Articles in regional publications that pertain to a wide range of North Carolina-related topics.
for Journal of the New Bern Historical Society Vol. 9 Issue 2, Nov 1996
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Following the Tuscarora Indian War in 1711-1712, North Carolina realized the need for a money system. During the colonial period, hard currency continued to be scarce until recognition of the Reed Gold Mine in 1799. The state experienced a massive gold rush until the early 1800s, and since then, the exchange system has continued to evolve.
The Kentucky Tragedy involved the 1825 murder of Colonel Solomon Sharp, one of Kentucky’s most prominent politicians, by Jereboam Beauchamp. Shortly after the murder, Joseph Hutton of New Bern wrote a dramatic play based on the Tragedy. Sharp’s brother claimed he had additional information for the play, and ultimately Hutton’s play was never produced.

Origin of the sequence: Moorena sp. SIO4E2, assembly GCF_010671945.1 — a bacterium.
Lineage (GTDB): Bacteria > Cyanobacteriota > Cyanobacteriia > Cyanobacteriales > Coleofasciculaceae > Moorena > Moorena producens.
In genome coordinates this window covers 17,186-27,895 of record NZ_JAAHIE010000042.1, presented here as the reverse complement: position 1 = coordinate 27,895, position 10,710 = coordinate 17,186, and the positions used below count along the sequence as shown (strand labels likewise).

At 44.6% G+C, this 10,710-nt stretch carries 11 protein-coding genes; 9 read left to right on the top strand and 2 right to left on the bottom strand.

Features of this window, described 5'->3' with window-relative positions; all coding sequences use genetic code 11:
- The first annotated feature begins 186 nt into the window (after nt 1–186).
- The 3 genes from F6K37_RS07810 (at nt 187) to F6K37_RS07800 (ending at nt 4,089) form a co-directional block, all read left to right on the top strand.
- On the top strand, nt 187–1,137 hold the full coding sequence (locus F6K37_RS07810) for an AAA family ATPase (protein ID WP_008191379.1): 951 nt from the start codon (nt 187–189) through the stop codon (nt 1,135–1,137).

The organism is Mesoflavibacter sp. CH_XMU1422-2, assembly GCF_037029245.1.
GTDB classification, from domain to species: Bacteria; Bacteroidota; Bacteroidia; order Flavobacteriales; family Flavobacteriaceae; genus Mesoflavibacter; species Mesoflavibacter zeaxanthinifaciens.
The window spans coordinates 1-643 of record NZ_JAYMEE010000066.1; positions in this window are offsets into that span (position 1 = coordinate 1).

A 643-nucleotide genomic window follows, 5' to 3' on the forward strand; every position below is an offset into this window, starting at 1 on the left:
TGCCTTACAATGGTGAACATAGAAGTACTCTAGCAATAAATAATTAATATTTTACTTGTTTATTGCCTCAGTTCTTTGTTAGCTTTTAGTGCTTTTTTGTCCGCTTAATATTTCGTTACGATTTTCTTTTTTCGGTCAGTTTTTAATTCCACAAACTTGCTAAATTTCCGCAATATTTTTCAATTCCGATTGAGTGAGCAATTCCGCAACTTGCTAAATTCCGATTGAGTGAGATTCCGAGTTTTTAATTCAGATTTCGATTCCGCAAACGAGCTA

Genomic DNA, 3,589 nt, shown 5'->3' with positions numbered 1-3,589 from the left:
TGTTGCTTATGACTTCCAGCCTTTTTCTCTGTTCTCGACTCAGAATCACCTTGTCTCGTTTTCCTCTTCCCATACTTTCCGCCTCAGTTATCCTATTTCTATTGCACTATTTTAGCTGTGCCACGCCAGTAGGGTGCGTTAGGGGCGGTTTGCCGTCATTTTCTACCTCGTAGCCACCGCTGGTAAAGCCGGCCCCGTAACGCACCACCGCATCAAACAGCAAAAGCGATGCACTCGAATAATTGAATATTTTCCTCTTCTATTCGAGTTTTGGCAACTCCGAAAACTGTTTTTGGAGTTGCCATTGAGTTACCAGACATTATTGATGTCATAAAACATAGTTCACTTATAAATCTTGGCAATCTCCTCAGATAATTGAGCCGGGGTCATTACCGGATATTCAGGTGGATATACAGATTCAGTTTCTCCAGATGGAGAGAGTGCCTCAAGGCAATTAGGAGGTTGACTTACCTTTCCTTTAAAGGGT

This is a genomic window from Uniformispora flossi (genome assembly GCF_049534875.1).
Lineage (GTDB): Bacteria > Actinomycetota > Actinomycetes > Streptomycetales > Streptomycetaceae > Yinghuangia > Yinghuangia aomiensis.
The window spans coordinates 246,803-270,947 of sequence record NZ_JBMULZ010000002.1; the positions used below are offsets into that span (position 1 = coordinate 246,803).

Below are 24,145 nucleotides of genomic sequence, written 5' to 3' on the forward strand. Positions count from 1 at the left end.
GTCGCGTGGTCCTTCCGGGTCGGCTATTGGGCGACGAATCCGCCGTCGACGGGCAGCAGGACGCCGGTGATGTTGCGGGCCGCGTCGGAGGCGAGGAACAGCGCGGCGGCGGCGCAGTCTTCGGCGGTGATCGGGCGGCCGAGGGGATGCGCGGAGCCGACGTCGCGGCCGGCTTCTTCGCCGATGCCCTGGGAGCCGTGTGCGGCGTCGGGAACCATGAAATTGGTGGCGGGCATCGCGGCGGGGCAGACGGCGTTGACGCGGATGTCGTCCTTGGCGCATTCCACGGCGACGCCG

The United States District Court was established in New Bern, North Carolina in 1790. Except during the Civil War, federal court has been held in New Bern ever since. Murals and architecture displayed by the Federal Building depict the history and symbolism of New Bern and the United States.
On March 29, 1862, the Reverend William R. G. Mellen, Chaplain of the 24th Massachusetts Regiment stationed in New Bern, wrote a personal letter to a minister friend. Mellen’s letter reflects his dedication to his ministry in time of war, and personal insight into life in New Bern.